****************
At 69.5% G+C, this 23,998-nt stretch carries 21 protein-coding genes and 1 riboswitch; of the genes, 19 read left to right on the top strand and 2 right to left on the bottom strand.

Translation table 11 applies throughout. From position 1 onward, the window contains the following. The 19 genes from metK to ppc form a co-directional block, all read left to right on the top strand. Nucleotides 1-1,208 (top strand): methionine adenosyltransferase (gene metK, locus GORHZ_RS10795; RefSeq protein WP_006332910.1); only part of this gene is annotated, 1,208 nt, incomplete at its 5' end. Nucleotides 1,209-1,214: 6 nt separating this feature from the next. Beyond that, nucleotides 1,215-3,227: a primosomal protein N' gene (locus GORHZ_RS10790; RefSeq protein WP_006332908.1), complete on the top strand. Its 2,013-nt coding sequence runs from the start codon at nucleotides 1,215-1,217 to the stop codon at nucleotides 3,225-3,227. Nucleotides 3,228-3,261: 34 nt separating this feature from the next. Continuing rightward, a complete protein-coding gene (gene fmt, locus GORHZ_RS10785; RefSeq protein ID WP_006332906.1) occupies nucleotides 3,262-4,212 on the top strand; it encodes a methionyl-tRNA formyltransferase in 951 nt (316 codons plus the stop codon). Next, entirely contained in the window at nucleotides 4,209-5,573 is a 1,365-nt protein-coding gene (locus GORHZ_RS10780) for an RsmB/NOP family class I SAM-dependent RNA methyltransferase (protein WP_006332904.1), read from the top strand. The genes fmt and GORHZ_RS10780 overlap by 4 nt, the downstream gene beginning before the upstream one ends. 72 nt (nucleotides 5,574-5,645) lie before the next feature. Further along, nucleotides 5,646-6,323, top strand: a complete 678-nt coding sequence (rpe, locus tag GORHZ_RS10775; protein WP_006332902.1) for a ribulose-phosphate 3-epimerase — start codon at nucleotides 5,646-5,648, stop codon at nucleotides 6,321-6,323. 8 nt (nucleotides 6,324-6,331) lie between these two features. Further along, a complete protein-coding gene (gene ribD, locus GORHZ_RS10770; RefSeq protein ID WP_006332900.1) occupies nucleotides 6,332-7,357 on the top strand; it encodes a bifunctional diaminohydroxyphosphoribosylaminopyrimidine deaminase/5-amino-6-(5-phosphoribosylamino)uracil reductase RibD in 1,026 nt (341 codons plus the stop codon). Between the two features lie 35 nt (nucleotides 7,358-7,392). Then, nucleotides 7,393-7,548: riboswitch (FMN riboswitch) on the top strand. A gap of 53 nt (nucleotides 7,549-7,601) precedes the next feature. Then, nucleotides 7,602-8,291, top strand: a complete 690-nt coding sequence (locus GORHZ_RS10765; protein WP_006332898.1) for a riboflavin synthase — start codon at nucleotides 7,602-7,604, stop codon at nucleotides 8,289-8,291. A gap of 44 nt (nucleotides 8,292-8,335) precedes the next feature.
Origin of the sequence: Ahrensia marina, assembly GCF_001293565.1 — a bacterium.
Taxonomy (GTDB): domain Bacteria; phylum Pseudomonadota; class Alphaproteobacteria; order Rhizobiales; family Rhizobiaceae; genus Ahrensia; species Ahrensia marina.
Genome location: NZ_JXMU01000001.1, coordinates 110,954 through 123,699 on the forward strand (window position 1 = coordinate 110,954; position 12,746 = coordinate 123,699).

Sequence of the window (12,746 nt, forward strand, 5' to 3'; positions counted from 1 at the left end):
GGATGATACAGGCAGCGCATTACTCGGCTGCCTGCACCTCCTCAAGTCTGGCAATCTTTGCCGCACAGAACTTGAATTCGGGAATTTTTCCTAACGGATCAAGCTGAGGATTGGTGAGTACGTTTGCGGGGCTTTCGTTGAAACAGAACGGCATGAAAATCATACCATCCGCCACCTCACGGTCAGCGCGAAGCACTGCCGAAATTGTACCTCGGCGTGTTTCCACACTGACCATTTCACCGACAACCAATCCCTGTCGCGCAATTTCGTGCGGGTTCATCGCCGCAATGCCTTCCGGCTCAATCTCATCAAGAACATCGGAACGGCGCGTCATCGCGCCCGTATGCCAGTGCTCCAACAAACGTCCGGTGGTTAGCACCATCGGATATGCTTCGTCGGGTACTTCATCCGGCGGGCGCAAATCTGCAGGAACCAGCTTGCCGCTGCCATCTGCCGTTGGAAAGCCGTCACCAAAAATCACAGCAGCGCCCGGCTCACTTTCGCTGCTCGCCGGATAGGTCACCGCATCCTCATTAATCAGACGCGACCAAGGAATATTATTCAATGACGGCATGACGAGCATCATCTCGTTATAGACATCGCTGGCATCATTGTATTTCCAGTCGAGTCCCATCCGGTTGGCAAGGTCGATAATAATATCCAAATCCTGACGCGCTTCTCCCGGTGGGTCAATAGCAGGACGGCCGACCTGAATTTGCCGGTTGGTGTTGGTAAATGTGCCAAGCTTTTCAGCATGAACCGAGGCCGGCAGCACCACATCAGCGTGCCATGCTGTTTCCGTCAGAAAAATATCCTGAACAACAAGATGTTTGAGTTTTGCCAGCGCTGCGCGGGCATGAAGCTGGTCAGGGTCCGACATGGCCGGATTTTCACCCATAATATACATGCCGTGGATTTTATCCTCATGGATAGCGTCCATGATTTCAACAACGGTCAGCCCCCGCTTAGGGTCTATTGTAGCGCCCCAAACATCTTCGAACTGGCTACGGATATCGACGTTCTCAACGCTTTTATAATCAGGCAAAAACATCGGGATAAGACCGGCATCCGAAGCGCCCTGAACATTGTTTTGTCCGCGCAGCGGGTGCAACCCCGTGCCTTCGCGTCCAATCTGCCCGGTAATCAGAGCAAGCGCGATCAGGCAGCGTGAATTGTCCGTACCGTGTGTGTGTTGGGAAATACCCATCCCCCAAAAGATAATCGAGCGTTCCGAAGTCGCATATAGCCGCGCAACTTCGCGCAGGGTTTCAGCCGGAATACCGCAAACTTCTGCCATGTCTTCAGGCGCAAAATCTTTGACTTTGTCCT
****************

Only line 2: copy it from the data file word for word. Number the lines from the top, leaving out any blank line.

Translation table 11 applies throughout. From position 1 onward, the window contains the following. The 19 genes from metK to ppc form a co-directional block, all read left to right on the top strand. Nucleotides 1-1,208 (top strand): methionine adenosyltransferase (gene metK, locus GORHZ_RS10795; RefSeq protein WP_006332910.1); only part of this gene is annotated, 1,208 nt, incomplete at its 5' end. Nucleotides 1,209-1,214: 6 nt separating this feature from the next. Beyond that, nucleotides 1,215-3,227: a primosomal protein N' gene (locus GORHZ_RS10790; RefSeq protein WP_006332908.1), complete on the top strand. Its 2,013-nt coding sequence runs from the start codon at nucleotides 1,215-1,217 to the stop codon at nucleotides 3,225-3,227. Nucleotides 3,228-3,261: 34 nt separating this feature from the next. Continuing rightward, a complete protein-coding gene (gene fmt, locus GORHZ_RS10785; RefSeq protein ID WP_006332906.1) occupies nucleotides 3,262-4,212 on the top strand; it encodes a methionyl-tRNA formyltransferase in 951 nt (316 codons plus the stop codon). Next, entirely contained in the window at nucleotides 4,209-5,573 is a 1,365-nt protein-coding gene (locus GORHZ_RS10780) for an RsmB/NOP family class I SAM-dependent RNA methyltransferase (protein WP_006332904.1), read from the top strand. The genes fmt and GORHZ_RS10780 overlap by 4 nt, the downstream gene beginning before the upstream one ends. 72 nt (nucleotides 5,574-5,645) lie before the next feature. Further along, nucleotides 5,646-6,323, top strand: a complete 678-nt coding sequence (rpe, locus tag GORHZ_RS10775; protein WP_006332902.1) for a ribulose-phosphate 3-epimerase — start codon at nucleotides 5,646-5,648, stop codon at nucleotides 6,321-6,323. 8 nt (nucleotides 6,324-6,331) lie between these two features. Further along, a complete protein-coding gene (gene ribD, locus GORHZ_RS10770; RefSeq protein ID WP_006332900.1) occupies nucleotides 6,332-7,357 on the top strand; it encodes a bifunctional diaminohydroxyphosphoribosylaminopyrimidine deaminase/5-amino-6-(5-phosphoribosylamino)uracil reductase RibD in 1,026 nt (341 codons plus the stop codon). Between the two features lie 35 nt (nucleotides 7,358-7,392). Then, nucleotides 7,393-7,548: riboswitch (FMN riboswitch) on the top strand. A gap of 53 nt (nucleotides 7,549-7,601) precedes the next feature. Then, nucleotides 7,602-8,291, top strand: a complete 690-nt coding sequence (locus GORHZ_RS10765; protein WP_006332898.1) for a riboflavin synthase — start codon at nucleotides 7,602-7,604, stop codon at nucleotides 8,289-8,291. A gap of 44 nt (nucleotides 8,292-8,335) precedes the next feature.